WASHINGTON (Reuters) - More than half a dozen committees of the U.S. Congress are investigating President Donald Trump, who is refusing to cooperate with most of them since the April 18 release of the Mueller report on Russian interference in the 2016 U.S. presidential election, setting up a likely court battle.
The clash between Trump and the Democrats who lead the House of Representatives committees intensified after Trump framed Special Counsel Robert Mueller’s findings as an exoneration, though Mueller neither charged nor exonerated the president.
The report, in the view of Democrats, provided plentiful leads for their further inquiries into ties between Moscow and the 2016 Trump campaign, as well as Trump’s subsequent efforts to stifle the long-running Mueller probe.
Committees are also looking into Trump’s still undisclosed taxes, potential conflicts of interest involving the sprawling business interests he has not divested since taking office, and other aspects of his turbulent presidency.
Congressional subpoenas are being issued and contempt-of-Congress citations are being considered for administration officials who are being advised by Trump to ignore the probes. Civil enforcement actions in the courts may follow.
With the 2020 election campaigns underway and casting both sides’ efforts in an increasingly partisan light, here are the key congressional committees involved.
The committee’s Democratic chairman, Jerrold Nadler, is an old foe of Trump, going back years to a fight between the two New Yorkers over a large Trump real estate project in Manhattan.
Nadler’s panel has subpoenaed the Justice Department seeking the full, unredacted Mueller report and underlying evidence, as well as former White House counsel Don McGahn to testify in May.
Nadler and Justice Department officials are at odds over whether Attorney General Barr will appear before his committee to discuss Mueller’s report.
Judiciary Committee investigators are also focused on contacts Trump’s campaign had with Russia during the 2016 presidential race. Any effort to impeach Trump would likely begin in the committee.
In a book he published in 2000, Trump called Nadler “one of the most egregious hacks in contemporary politics.”
The Senate Judiciary Committee was the first panel to question Barr after the release of the Mueller report.
Barr on Wednesday defended his decision to clear Trump of criminal obstruction of justice by attempting to impede Mueller’s Russia inquiry and criticized Mueller for not reaching a conclusion of his own on the issue.
Barr was asked about findings that Trump directed then-White House Counsel McGahn to ask the department’s No. 2 official, Rod Rosenstein, to fire Mueller over the special counsel’s alleged conflicts of interest. McGahn told Mueller’s investigators that he refused to carry out the president’s request.
Barr said Trump believed “he never outright directed the firing of Mueller.”
Democratic Chairman Elijah Cummings’ panel in February held 2019’s first public hearing on Trump’s many issues, taking testimony from former Trump attorney Michael Cohen, who is scheduled to report to prison next month.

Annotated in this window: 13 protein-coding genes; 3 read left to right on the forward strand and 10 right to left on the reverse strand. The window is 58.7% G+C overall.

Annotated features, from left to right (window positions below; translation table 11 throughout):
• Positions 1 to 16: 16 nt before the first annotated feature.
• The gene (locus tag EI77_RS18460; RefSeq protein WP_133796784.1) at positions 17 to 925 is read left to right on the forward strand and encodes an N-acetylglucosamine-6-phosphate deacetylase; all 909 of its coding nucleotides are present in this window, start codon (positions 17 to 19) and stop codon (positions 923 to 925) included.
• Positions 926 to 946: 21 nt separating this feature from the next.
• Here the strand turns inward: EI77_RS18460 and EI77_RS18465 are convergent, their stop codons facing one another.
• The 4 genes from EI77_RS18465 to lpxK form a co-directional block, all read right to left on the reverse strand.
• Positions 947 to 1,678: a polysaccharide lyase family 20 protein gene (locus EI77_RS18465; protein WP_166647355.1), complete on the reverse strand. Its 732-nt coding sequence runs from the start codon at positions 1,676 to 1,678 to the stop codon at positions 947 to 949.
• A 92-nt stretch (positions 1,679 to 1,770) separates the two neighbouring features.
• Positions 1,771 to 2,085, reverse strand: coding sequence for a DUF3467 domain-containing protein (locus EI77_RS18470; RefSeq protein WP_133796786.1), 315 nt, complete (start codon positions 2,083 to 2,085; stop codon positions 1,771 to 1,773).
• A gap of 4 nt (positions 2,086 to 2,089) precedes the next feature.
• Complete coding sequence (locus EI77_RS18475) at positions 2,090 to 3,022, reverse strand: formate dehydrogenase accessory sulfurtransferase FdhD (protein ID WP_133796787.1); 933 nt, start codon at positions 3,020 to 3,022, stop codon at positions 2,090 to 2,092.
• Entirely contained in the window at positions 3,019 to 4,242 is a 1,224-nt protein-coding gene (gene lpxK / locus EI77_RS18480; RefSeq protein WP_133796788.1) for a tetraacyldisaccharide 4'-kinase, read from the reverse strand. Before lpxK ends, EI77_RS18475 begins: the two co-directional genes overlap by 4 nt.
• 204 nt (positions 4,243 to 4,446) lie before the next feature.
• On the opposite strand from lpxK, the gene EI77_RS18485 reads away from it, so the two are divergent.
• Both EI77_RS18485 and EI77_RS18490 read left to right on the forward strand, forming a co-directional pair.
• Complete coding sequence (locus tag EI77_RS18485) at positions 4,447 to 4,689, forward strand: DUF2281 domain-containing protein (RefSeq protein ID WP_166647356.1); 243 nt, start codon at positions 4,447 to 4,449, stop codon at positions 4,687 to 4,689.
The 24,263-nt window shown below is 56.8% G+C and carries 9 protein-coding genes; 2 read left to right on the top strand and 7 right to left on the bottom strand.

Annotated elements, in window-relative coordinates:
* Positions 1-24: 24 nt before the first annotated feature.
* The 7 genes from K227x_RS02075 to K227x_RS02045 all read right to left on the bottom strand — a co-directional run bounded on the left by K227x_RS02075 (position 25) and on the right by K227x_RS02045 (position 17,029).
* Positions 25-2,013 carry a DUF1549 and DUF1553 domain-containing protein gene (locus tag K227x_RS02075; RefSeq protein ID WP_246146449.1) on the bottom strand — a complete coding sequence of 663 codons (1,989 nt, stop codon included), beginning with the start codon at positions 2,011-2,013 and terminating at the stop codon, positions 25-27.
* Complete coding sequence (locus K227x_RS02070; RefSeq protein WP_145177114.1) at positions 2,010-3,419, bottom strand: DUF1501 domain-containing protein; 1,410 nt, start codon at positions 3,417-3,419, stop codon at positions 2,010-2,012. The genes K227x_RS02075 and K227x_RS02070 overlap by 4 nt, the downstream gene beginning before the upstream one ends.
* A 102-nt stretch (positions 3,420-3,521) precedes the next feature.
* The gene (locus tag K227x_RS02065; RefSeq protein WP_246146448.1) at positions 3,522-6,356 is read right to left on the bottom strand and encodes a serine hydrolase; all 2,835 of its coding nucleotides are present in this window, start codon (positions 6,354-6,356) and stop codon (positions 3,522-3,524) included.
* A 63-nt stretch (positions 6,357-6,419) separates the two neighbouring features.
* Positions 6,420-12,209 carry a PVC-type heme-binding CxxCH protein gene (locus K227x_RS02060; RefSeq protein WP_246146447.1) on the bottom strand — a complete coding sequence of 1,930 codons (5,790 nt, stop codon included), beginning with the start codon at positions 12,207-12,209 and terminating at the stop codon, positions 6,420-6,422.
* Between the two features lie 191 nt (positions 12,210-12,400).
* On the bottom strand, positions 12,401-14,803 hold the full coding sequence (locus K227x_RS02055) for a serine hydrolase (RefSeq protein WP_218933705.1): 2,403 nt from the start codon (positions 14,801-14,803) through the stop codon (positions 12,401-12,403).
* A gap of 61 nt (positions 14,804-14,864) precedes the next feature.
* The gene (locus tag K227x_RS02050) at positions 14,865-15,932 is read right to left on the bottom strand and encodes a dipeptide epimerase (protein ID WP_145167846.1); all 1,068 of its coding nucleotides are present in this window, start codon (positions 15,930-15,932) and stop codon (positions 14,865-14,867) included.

On April 2, the committee voted to subpoena Carl Kline, a former White House official, over a probe into security clearances granted by the administration.
The White House said it told Kline to ignore the committee’s subpoena. Cummings said the panel will soon vote on whether to hold Kline in contempt of Congress over the matter.
Trump has filed an unprecedented lawsuit attempting to squash a committee subpoena seeking his past financial records from Mazars USA, an accounting firm long used by Trump.
The administration has rebuffed a committee request for an interview with John Gore, an official who was involved in a decision to include a citizenship question in the 2020 census.
Also, the White House has refused a request from the panel for Trump’s top immigration aide Stephen Miller to testify.
The House tax committee, led by Democrat Richard Neal, has asked the Treasury Department’s Internal Revenue Service to hand over six years of Trump’s personal and business tax returns.
Unlike presidents in recent decades, Trump has refused to disclose his returns, which committee Democrats want to obtain and review. Committee Republicans argue the committee’s request oversteps its authority.
Treasury Secretary Steven Mnuchin did not meet an April 23 committee deadline for handing over the returns and said that a “final decision” on the request would be made by May 6.
The committee’s chief, whom Trump has mocked as “sleazy” and “little pencil neck Adam Schiff,” is examining Russian influence in U.S. politics and whether any foreign countries hold leverage over Trump, his family, his business or his associates.
Like other panels, Schiff’s has expressed an interest in having Mueller testify about his findings.
Republican Chairman Mark Warner’s committee is also looking into Russia’s role in influencing U.S. elections. The committee could release its findings later this year.
In late March, Trump adviser Jared Kushner, the president’s son-in-law, made a second appearance before the panel, according to congressional sources. Topics discussed in the closed-door sessions were not made public.
Democratic Chairwoman Maxine Waters, whom Trump has also frequently mocked, is leading a probe into Trump’s ties with Deutsche Bank AG, one of the world’s largest financial institutions, as well as potential Russian money laundering through the bank. The committee oversees the financial services industry including banks.
Waters has said the House should impeach Trump.
Reporting by Ginger Gibson; editing by Jonathan Oatis